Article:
Use of Sieves for the Rapid Size Selection of Dreissena polymorpha Samples
|Title||Use of Sieves for the Rapid Size Selection of Dreissena polymorpha Samples|
|Publication Type||Journal Article|
|Year of Publication||1996|
|Authors||Biss, III, JB, Laruelle, FH, Molloy, DP|
|Journal||Journal of Shellfish Research|
|Keywords||Sieves, size selection, Zebra mussels|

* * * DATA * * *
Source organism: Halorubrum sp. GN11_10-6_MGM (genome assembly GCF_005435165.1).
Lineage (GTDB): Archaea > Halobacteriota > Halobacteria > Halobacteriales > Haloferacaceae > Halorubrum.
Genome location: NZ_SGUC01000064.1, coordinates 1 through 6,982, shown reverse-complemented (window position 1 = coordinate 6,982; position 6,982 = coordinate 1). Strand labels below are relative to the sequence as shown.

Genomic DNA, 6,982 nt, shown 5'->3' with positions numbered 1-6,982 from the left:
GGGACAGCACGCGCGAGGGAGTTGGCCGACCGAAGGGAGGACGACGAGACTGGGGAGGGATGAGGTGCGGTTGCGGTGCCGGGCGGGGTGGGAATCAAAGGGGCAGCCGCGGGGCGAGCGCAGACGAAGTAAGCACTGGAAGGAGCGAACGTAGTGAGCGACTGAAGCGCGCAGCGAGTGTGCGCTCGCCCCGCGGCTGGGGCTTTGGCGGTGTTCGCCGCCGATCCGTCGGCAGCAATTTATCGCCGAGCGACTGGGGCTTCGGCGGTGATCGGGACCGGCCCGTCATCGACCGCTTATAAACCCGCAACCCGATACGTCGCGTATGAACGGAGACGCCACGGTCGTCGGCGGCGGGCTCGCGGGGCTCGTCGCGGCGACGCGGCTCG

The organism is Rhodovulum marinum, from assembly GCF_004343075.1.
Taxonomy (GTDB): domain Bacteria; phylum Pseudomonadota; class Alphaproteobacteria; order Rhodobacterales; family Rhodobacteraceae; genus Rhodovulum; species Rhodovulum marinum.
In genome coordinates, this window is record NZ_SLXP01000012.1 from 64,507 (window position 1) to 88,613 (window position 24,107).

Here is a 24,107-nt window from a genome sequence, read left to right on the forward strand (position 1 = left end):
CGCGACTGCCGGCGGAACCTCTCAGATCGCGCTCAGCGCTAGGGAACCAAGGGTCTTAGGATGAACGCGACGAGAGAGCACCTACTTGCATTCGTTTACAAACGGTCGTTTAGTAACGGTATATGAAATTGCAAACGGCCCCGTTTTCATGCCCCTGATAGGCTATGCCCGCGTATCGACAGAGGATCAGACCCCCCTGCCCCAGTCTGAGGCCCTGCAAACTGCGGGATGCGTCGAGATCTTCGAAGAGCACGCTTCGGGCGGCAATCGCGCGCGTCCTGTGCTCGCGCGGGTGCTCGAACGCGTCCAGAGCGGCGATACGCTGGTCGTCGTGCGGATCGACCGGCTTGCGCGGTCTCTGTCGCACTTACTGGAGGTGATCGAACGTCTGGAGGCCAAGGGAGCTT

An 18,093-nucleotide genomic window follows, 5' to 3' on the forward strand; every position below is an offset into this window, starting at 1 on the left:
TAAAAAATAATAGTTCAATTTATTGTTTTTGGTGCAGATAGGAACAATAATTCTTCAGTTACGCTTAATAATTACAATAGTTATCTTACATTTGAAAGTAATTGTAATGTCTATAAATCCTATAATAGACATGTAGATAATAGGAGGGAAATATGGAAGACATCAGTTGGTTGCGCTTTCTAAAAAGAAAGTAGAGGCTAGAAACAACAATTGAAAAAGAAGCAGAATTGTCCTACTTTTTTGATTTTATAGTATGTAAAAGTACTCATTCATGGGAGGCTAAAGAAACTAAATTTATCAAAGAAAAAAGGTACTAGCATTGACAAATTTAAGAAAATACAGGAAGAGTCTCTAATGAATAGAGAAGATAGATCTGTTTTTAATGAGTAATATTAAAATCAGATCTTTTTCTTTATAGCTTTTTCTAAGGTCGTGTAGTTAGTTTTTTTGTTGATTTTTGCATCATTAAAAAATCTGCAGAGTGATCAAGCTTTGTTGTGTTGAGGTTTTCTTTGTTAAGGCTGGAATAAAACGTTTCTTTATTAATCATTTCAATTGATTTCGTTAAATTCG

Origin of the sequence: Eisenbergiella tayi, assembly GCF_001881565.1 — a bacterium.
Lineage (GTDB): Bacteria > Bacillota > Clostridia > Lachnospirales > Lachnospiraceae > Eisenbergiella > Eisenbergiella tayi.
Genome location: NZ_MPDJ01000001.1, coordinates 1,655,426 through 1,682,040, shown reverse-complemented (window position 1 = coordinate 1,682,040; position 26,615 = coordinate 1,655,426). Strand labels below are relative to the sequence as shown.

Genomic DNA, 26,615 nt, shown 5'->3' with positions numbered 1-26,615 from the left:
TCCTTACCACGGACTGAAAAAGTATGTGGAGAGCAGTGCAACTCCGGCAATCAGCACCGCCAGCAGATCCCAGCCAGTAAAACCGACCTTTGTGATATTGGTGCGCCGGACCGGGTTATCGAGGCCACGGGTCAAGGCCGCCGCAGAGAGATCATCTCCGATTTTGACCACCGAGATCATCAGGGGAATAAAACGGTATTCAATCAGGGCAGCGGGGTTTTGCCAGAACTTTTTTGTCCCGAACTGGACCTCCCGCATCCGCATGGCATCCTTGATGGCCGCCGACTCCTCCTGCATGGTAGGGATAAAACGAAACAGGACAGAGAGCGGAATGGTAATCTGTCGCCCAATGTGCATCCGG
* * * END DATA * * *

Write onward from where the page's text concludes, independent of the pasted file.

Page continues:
We describe a method that uses sieves of uniform pore size for rapidlysize sorting large populations of Dreissella polymorpha (zebra mussels) or collecting large numbers within a selected size range. This method may be a valuable tool applicable to a wide range of zebra mussel research projects and possibly also useful in size sorting other bivalve species. Sieves are used in pairs and are repeatedly moved vertically in and out of a water column, with mussels passing lengthwise down through the pores. The upper and lower limits of the size range of mussels collected between the sieves are determined by the pore sizes of the upper and lower sieves, respectively. Sieve pairs with pore sizes of 6.30 and 5.60 mm, 5.60 and 4.75 mm, and 4.75 and 4.00 mm, for example, yielded mussels in size classes of 13.8-10.3, 12.6-8.5, and 10.6-7.0 mm in length, respectively. Sieving in the field eliminated the need to transport mussel-laden rocks and other substrates to the laboratory, reduced the effort required to properly dispose of musselcontaminated materials, and proved even simpler to perform than in the laboratory. One of the challenges in using this sieving procedure is determining the exact sieve sizes that will retain mussels only within a particular length range. For example, because large numbers of zebra mussels 6-11 mm in length are used in our laboratory's research program, trials were conducted to compare the effectiveness of sieving and hand picking to obtain mussels solely within this size class. With sieves of 5.6 and 2.8 mm pore sizes, the mean yield of mussels was over three times faster by sieving than hand picking (10.2 versus 3.0 mussels/min), but 7.1% of the mussels collected were outside the desired length range of 6-11 mm. In judging the usefulness of this sieving procedure, an error factor such as this is unavoidable and must be weighed in individual research projects against the significant increase in mussel yield.